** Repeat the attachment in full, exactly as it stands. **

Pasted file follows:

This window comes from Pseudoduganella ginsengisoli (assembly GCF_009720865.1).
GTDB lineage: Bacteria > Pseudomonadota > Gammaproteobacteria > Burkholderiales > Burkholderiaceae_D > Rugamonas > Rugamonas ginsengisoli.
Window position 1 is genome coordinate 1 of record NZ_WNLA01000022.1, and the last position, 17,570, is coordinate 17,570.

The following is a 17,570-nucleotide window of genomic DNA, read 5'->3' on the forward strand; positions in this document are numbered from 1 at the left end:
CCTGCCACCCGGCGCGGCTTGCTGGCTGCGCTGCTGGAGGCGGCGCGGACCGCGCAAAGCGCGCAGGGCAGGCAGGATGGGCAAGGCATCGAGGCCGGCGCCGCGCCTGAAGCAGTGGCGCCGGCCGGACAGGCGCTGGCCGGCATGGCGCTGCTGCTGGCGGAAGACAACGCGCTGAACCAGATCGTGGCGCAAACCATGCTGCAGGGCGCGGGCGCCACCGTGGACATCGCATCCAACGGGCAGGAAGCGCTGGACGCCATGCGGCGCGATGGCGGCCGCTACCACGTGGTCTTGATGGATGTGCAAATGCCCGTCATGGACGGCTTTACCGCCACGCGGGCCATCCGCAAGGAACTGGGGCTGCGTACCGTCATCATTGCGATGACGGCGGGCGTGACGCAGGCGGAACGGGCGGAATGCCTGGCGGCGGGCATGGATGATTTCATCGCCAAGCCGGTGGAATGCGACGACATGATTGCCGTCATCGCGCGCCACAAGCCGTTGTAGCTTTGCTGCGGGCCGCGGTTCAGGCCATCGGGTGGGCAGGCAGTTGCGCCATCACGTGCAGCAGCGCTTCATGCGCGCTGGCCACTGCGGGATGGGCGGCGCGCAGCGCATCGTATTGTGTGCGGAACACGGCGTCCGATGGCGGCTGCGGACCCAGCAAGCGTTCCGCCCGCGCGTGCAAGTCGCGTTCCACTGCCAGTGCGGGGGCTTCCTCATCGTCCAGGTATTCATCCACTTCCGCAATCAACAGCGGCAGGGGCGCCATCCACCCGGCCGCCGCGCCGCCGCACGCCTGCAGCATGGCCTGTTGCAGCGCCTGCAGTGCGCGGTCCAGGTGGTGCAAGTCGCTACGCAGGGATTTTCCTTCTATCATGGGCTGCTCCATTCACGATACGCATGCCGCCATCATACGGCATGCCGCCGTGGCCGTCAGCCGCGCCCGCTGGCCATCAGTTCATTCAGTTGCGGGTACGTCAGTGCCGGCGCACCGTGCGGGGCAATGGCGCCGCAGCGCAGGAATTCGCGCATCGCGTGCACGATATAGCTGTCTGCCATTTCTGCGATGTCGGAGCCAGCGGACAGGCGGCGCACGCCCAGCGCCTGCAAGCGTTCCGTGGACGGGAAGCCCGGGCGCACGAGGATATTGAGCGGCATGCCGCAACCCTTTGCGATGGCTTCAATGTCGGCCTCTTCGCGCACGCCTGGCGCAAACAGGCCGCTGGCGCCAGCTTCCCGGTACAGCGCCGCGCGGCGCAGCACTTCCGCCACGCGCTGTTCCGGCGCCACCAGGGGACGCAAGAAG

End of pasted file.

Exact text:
This window comes from Pseudoduganella ginsengisoli (assembly GCF_009720865.1).
GTDB lineage: Bacteria > Pseudomonadota > Gammaproteobacteria > Burkholderiales > Burkholderiaceae_D > Rugamonas > Rugamonas ginsengisoli.
Window position 1 is genome coordinate 1 of record NZ_WNLA01000022.1, and the last position, 17,570, is coordinate 17,570.

The following is a 17,570-nucleotide window of genomic DNA, read 5'->3' on the forward strand; positions in this document are numbered from 1 at the left end:
CCTGCCACCCGGCGCGGCTTGCTGGCTGCGCTGCTGGAGGCGGCGCGGACCGCGCAAAGCGCGCAGGGCAGGCAGGATGGGCAAGGCATCGAGGCCGGCGCCGCGCCTGAAGCAGTGGCGCCGGCCGGACAGGCGCTGGCCGGCATGGCGCTGCTGCTGGCGGAAGACAACGCGCTGAACCAGATCGTGGCGCAAACCATGCTGCAGGGCGCGGGCGCCACCGTGGACATCGCATCCAACGGGCAGGAAGCGCTGGACGCCATGCGGCGCGATGGCGGCCGCTACCACGTGGTCTTGATGGATGTGCAAATGCCCGTCATGGACGGCTTTACCGCCACGCGGGCCATCCGCAAGGAACTGGGGCTGCGTACCGTCATCATTGCGATGACGGCGGGCGTGACGCAGGCGGAACGGGCGGAATGCCTGGCGGCGGGCATGGATGATTTCATCGCCAAGCCGGTGGAATGCGACGACATGATTGCCGTCATCGCGCGCCACAAGCCGTTGTAGCTTTGCTGCGGGCCGCGGTTCAGGCCATCGGGTGGGCAGGCAGTTGCGCCATCACGTGCAGCAGCGCTTCATGCGCGCTGGCCACTGCGGGATGGGCGGCGCGCAGCGCATCGTATTGTGTGCGGAACACGGCGTCCGATGGCGGCTGCGGACCCAGCAAGCGTTCCGCCCGCGCGTGCAAGTCGCGTTCCACTGCCAGTGCGGGGGCTTCCTCATCGTCCAGGTATTCATCCACTTCCGCAATCAACAGCGGCAGGGGCGCCATCCACCCGGCCGCCGCGCCGCCGCACGCCTGCAGCATGGCCTGTTGCAGCGCCTGCAGTGCGCGGTCCAGGTGGTGCAAGTCGCTACGCAGGGATTTTCCTTCTATCATGGGCTGCTCCATTCACGATACGCATGCCGCCATCATACGGCATGCCGCCGTGGCCGTCAGCCGCGCCCGCTGGCCATCAGTTCATTCAGTTGCGGGTACGTCAGTGCCGGCGCACCGTGCGGGGCAATGGCGCCGCAGCGCAGGAATTCGCGCATCGCGTGCACGATATAGCTGTCTGCCATTTCTGCGATGTCGGAGCCAGCGGACAGGCGGCGCACGCCCAGCGCCTGCAAGCGTTCCGTGGACGGGAAGCCCGGGCGCACGAGGATATTGAGCGGCATGCCGCAACCCTTTGCGATGGCTTCAATGTCGGCCTCTTCGCGCACGCCTGGCGCAAACAGGCCGCTGGCGCCAGCTTCCCGGTACAGCGCCGCGCGGCGCAGCACTTCCGCCACGCGCTGTTCCGGCGCCACCAGGGGACGCAAGAAG